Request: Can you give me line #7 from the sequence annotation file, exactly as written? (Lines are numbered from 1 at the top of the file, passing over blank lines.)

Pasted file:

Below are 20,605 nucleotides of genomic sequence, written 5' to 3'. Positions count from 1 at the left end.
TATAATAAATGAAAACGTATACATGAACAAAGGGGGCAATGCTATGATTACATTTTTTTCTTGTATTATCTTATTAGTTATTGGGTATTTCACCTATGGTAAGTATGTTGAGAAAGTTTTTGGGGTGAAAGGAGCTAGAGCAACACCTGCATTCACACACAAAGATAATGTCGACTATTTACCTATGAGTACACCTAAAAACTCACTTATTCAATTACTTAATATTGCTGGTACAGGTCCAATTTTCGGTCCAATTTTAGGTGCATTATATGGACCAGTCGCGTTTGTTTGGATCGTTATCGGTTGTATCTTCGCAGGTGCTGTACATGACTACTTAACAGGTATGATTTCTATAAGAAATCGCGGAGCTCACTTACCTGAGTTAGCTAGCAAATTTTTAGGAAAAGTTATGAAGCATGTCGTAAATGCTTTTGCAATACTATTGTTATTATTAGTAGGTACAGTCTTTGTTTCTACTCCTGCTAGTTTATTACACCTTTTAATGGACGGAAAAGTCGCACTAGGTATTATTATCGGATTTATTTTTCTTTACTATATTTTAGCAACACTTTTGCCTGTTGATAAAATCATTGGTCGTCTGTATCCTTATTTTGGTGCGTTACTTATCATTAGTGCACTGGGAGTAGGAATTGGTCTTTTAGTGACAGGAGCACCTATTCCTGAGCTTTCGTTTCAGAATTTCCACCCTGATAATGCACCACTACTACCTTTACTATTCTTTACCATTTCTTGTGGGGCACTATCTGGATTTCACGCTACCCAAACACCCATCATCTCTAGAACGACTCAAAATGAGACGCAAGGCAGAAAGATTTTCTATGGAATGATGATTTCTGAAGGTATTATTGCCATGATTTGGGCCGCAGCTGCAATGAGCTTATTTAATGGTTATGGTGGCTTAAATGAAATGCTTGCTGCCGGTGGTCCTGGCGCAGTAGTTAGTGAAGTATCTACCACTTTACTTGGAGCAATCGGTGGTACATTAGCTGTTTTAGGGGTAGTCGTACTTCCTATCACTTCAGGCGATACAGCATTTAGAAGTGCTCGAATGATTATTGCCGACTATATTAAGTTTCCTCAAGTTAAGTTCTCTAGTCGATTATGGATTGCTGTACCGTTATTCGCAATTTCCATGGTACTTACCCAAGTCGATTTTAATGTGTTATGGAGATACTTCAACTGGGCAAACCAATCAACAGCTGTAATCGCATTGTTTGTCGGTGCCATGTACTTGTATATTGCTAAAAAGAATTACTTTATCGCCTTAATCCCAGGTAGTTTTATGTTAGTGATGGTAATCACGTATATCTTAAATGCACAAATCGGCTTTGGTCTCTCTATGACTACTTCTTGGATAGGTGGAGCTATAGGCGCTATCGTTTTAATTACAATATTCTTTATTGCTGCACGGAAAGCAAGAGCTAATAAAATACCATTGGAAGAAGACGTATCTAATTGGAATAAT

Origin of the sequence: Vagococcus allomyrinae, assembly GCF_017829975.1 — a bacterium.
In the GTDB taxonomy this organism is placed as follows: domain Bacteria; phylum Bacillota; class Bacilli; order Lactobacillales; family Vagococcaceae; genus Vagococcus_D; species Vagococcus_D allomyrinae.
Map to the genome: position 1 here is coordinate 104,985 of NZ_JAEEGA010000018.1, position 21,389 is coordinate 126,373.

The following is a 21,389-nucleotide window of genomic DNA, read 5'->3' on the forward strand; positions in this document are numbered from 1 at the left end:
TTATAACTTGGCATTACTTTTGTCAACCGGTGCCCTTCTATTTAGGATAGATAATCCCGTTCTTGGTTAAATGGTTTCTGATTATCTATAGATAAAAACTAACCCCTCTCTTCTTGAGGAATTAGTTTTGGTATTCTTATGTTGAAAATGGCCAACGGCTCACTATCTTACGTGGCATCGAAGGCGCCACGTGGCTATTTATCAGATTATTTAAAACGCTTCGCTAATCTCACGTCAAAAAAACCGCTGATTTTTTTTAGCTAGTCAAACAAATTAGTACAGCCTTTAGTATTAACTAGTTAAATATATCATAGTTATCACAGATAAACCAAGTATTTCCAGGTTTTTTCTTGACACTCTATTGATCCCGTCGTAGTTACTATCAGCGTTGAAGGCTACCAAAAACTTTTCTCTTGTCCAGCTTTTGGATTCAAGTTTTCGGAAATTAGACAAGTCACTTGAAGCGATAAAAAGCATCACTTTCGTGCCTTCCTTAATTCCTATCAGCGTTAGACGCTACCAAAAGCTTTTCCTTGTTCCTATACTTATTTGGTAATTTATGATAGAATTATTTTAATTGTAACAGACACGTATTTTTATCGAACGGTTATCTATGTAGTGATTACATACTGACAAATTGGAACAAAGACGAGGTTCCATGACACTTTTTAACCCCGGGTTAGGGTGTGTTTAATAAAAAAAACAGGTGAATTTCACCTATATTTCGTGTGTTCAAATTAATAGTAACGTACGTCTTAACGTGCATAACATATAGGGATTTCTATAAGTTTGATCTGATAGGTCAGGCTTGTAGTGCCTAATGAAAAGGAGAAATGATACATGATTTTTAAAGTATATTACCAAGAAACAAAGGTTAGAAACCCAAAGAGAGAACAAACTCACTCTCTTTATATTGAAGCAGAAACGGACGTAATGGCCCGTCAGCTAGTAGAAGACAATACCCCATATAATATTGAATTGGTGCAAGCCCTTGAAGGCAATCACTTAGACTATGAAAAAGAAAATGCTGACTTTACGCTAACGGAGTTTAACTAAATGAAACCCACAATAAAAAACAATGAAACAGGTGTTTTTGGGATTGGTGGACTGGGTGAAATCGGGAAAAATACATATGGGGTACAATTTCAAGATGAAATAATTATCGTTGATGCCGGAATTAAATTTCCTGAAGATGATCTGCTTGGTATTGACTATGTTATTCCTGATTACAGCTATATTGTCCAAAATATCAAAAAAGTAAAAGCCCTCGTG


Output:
TTATAACTTGGCATTACTTTTGTCAACCGGTGCCCTTCTATTTAGGATAGATAATCCCGTTCTTGGTTAAATGGTTTCTGATTATCTATAGATAAAAACTAACCCCTCTCTTCTTGAGGAATTAGTTTTGGTATTCTTATGTTGAAAATGGCCAACGGCTCACTATCTTACGTGGCATCGAAGGCGCCACGTGGCTATTTATCAGATTATTTAAAACGCTTCGCTAATCTCACGTCAAAAAAACCGCTGATTTTTTTTAGCTAGTCAAACAAATTAGTACAGCCTTTAGTATTAACTAGTTAAATATATCATAGTTATCACAGATAAACCAAGTATTTCCAGGTTTTTTCTTGACACTCTATTGATCCCGTCGTAGTTACTATCAGCGTTGAAGGCTACCAAAAACTTTTCTCTTGTCCAGCTTTTGGATTCAAGTTTTCGGAAATTAGACAAGTCACTTGAAGCGATAAAAAGCATCACTTTCGTGCCTTCCTTAATTCCTATCAGCGTTAGACGCTACCAAAAGCTTTTCCTTGTTCCTATACTTATTTGGTAATTTATGATAGAATTATTTTAATTGTAACAGACACGTATTTTTATCGAACGGTTATCTATGTAGTGATTACATACTGACAAATTGGAACAAAGACGAGGTTCCATGACACTTTTTAACCCCGGGTTAGGGTGTGTTTAATAAAAAAAACAGGTGAATTTCACCTATATTTCGTGTGTTCAAATTAATAGTAACGTACGTCTTAACGTGCATAACATATAGGGATTTCTATAAGTTTGATCTGATAGGTCAGGCTTGTAGTGCCTAATGAAAAGGAGAAATGATACATGATTTTTAAAGTATATTACCAAGAAACAAAGGTTAGAAACCCAAAGAGAGAACAAACTCACTCTCTTTATATTGAAGCAGAAACGGACGTAATGGCCCGTCAGCTAGTAGAAGACAATACCCCATATAATATTGAATTGGTGCAAGCCCTTGAAGGCAATCACTTAGACTATGAAAAAGAAAATGCTGACTTTACGCTAACGGAGTTTAACTAAATGAAACCCACAATAAAAAACAATGAAACAGGTGTTTTTGGGATTGGTGGACTGGGTGAAATCGGGAAAAATACATATGGGGTACAATTTCAAGATGAAATAATTATCGTTGATGCCGGAATTAAATTTCCTGAAGATGATCTGCTTGGTATTGACTATGTTATTCCTGATTACAGCTATATTGTCCAAAATATCAAAAAAGTAAAAGCCCTCGTG